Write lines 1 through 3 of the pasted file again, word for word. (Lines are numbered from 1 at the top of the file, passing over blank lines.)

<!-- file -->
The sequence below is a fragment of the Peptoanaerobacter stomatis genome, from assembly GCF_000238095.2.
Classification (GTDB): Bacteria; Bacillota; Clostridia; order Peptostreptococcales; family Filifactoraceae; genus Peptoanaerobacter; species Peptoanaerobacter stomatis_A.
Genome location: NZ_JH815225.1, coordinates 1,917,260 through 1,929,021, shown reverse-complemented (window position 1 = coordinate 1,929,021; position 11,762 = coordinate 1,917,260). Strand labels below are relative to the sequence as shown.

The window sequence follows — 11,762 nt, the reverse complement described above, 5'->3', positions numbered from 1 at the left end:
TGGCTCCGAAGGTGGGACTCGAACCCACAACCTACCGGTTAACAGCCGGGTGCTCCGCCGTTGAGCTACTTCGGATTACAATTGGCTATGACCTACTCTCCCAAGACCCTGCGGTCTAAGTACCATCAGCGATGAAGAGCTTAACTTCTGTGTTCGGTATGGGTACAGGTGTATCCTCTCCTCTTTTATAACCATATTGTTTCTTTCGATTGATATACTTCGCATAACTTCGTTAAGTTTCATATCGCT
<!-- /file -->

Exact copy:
The sequence below is a fragment of the Peptoanaerobacter stomatis genome, from assembly GCF_000238095.2.
Classification (GTDB): Bacteria; Bacillota; Clostridia; order Peptostreptococcales; family Filifactoraceae; genus Peptoanaerobacter; species Peptoanaerobacter stomatis_A.
Genome location: NZ_JH815225.1, coordinates 1,917,260 through 1,929,021, shown reverse-complemented (window position 1 = coordinate 1,929,021; position 11,762 = coordinate 1,917,260). Strand labels below are relative to the sequence as shown.